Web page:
Face the Future Christmas Blog Series Begins Nov 25th, 2016

face_future

“We don’t have much time. If we truly care about the future of our planet we must stop leaving it to “them” out there to solve all the problems. It is up to us to save the world for tomorrow: it’s up to you and me.”

– Jane Goodall, Reason for Hope

A Bit of Background…

I love this beautiful planet of ours and care deeply about the environment. I am extremely concerned about many environmental issues, from climate change and warming oceans to the plight of polar bears and the loss of wildlife habitat – and species – the world over.

My idea of the perfect Saturday afternoon is lying on the couch reading National Geographic, cover to cover :) My idea of the perfect Sunday afternoon is heading to the woods or beach for a hike with my dog, followed by a couple of hours of puttering in the garden.

I recycle as much as I possibly can. I try not to buy anything unless I really need it. I compost my kitchen and yard waste. I use my reusable coffee cup 99% of the time. Likewise with my Nalgene reusable water bottle. I use a cardboard box and reusable grocery bags to carry my groceries. In the summer, I try to hang my clothes outside to dry instead of using the dryer. I walk instead of drive as much as possible…

But I do have a car. I heat my home with oil. I love to travel and take multiple flights every year. As much as I love the environment and do what I can to lessen my personal footprint, I also contribute my fair share – and perhaps more, when it comes to air travel – to the problems :(

Which is probably why I didn’t get the Face the Future environmental awareness campaign going until the spring of 2016. I actually planned on getting Face the Future started SEVEN years ago – but for one reason or another, I kept putting it off.

Yes, I was busy with life and other work projects. But I suspect a part of me also felt like a hypocrite. How dare I tell other people how to reduce their environmental footprint when my own footprint is, at times, pretty damn big?

And the answer is: I can really only provide suggestions to people on how to reduce their environmental footprint in ways that I have already reduced my footprint.

So that’s what Face the Future is: a rather personal campaign about raising awareness about environmental issues and providing people with tips on simple ways they can help reduce their environmental footprint or take positive action in some way…because every little bit helps.

Even though I am just one imperfect person running a tiny company with limited resources, I reckon Mother Nature needs all the support she can get at this point.

What is Face the Future?

Face the Future is a grass-roots on-line environmental awareness campaign initiated by my company, Pink Gazelle Productions Inc. The purpose of Face the Future is to raise public awareness about the potential global impact of individual actions, while inviting people to be part of the solution by making simple changes in their own lives.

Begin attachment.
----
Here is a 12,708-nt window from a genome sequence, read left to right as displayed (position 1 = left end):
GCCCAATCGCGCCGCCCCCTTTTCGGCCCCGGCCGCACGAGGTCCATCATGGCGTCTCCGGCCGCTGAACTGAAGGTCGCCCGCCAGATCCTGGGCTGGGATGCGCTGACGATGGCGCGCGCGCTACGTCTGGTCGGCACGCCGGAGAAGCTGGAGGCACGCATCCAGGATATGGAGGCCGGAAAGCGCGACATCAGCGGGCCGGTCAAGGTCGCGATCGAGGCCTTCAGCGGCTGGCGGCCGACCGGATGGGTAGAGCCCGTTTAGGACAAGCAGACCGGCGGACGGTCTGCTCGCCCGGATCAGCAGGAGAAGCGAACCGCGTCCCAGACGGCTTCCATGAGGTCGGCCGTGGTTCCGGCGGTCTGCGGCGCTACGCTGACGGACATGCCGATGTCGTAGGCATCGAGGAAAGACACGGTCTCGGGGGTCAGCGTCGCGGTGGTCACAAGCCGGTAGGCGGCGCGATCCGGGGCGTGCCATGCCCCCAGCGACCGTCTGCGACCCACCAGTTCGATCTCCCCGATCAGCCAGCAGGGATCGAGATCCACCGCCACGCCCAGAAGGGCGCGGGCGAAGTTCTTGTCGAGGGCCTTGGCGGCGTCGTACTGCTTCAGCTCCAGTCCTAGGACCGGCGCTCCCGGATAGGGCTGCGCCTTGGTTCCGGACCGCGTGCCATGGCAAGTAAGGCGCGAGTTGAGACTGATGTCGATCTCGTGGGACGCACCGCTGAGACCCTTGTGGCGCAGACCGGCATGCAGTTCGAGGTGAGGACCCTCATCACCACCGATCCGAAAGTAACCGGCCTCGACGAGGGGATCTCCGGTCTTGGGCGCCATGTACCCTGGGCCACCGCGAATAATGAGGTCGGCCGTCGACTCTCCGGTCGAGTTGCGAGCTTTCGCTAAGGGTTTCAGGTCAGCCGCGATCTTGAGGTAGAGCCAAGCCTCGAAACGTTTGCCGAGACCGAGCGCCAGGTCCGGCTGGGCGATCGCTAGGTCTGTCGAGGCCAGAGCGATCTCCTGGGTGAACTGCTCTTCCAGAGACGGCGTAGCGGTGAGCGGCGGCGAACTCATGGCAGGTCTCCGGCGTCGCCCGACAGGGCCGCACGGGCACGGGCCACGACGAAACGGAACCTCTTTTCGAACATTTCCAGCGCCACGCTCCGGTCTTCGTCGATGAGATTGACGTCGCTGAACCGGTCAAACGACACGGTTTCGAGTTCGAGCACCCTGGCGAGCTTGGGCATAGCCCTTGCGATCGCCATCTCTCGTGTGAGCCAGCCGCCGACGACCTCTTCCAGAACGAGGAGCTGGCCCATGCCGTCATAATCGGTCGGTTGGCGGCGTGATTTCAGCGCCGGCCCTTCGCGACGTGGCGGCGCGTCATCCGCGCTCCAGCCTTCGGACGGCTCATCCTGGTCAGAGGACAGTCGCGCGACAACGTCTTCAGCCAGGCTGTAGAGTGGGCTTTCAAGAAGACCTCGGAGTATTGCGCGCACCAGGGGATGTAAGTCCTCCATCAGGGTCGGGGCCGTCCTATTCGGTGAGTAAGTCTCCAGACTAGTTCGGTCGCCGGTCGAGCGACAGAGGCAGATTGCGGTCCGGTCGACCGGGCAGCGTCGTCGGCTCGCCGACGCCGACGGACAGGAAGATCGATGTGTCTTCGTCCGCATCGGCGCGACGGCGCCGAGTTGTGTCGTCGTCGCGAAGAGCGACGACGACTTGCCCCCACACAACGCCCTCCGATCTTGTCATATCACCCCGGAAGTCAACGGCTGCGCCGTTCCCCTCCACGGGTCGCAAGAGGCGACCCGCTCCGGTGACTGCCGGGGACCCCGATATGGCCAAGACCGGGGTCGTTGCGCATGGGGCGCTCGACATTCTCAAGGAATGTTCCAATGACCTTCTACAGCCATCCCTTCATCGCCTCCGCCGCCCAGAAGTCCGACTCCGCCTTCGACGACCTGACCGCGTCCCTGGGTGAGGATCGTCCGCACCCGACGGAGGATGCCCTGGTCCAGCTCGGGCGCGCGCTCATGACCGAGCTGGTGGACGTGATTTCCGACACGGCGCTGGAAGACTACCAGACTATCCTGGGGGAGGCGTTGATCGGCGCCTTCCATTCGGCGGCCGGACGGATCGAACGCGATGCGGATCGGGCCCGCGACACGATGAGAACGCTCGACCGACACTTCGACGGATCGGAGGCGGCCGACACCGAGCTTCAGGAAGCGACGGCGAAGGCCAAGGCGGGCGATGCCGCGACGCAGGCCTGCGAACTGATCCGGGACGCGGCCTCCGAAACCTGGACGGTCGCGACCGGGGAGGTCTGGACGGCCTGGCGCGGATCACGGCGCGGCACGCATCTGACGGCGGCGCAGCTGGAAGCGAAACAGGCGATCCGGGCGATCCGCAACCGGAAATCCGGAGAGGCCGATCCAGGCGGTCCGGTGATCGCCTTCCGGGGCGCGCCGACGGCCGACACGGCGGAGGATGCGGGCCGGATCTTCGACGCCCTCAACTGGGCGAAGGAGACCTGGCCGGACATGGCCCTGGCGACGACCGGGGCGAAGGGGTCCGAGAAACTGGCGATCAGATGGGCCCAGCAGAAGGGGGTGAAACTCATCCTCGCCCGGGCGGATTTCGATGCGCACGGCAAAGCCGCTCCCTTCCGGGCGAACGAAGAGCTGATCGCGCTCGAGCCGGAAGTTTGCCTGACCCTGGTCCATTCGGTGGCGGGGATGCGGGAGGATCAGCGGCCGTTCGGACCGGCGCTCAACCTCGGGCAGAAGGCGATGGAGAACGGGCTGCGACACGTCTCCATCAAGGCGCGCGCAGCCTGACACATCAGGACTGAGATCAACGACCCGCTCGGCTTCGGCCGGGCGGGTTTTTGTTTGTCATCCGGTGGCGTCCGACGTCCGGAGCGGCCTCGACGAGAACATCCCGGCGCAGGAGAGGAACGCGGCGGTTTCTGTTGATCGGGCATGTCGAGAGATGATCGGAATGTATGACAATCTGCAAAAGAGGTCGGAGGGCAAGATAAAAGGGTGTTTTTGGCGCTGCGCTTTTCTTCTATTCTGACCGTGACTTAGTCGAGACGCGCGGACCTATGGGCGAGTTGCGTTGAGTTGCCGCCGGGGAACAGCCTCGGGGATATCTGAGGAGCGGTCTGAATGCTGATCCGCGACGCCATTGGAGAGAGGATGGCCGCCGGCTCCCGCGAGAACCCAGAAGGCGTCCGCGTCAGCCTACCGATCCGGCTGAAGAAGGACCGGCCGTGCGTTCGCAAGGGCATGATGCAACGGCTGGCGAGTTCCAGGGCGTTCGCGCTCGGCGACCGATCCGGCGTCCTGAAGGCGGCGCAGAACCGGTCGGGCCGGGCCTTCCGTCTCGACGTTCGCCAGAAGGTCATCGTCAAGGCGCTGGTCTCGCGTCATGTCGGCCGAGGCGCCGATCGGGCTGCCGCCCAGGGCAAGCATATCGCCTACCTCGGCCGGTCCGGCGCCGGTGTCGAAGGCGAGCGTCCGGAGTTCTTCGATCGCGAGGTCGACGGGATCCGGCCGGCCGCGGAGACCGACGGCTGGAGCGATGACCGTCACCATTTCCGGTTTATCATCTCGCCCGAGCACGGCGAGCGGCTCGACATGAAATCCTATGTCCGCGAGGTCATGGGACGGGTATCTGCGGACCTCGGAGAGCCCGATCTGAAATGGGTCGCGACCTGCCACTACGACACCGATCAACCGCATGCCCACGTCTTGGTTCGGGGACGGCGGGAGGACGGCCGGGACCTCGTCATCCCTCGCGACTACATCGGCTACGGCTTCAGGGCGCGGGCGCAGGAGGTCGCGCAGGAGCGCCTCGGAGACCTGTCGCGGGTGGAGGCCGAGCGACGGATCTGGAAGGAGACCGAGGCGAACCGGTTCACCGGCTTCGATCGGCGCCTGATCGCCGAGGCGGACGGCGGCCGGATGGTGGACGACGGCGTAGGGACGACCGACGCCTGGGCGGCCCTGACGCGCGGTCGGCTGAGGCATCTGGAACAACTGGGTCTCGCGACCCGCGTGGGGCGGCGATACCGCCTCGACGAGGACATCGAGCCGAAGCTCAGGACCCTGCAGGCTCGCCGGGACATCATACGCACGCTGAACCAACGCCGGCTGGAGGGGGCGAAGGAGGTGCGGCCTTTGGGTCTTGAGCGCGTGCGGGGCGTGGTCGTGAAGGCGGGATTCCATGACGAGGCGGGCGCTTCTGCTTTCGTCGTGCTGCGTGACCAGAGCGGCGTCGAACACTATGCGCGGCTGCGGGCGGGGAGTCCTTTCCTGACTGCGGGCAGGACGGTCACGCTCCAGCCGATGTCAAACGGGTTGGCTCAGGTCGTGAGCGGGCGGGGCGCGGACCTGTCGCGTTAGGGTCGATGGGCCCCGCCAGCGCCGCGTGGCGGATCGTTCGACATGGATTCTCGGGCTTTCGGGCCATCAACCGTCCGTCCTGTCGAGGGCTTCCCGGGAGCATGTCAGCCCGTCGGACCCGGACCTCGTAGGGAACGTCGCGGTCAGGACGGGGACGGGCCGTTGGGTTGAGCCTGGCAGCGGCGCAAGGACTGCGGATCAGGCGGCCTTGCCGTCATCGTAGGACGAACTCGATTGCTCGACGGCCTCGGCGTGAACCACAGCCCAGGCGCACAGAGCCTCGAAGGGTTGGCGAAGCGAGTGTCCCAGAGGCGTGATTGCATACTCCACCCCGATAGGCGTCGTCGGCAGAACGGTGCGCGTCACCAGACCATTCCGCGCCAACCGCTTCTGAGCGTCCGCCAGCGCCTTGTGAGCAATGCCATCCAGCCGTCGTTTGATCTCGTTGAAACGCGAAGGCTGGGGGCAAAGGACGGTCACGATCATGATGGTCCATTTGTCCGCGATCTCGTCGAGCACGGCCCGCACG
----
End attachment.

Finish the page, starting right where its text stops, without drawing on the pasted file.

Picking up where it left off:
By reflecting the cumulative effect of seemingly harmless habits – such as vehicle idling, regularly using disposable hot beverage cups instead of a reusable cup, buying single-use water bottles instead of using a reusable one, etc – the Face the Future campaign is a call to consumers to ‘face the future’ by thinking globally and then acting locally.

Spring 2016 Blog Series

The Face the Future campaign began in spring 2016 as a weekly blog series, whereby a short blog went out once a week (every Friday) from Friday Apr 22nd (Earth Day) until Fri June 24th, 2016.

To read these blogs, please click here.

Christmas Blog Series: A Few Tips on How to Reduce Your Environmental Footprint During the Season of Gift-Giving

Starting Fri Nov 25th, 2016 we will be sending out a weekly Friday blog (for just 4 Fridays) that will focus on providing tips on how to reduce the environmental impacts of the Christmas season.

Subscribe to Face the Future

If you would like to receive these Face the Future weekly blogs, please subscribe here.

“Giving up is a copout because no one knows what the future holds. And although it is true that each of us is insignificant, a lot of insignificant people add up to a real force. For me, the rewards of getting involved are that I will be able to look my children in the eye and say, ‘I did the best I could.’”

– David Suzuki, The Sacred Balance; Rediscovering Our Place in Nature

Together, we may still be able to change the future we are heading towards.  Because if we don’t, who will?

take care polar bear picture by Ella

The next generation, that’s who. And how fair is that?

“The science is clear. The future is not.”

– Before the Flood, an outstanding documentary by Leo DiCaprio & Fisher Stevens

Maryanne Pope is the author of A Widow’s Awakening, the playwright of Saviour and the screenwriter of God’s Country. Maryanne is the CEO of Pink Gazelle Productions and Chair of the John Petropoulos Memorial Fund. To receive the Face the Future blogs, please sign up here.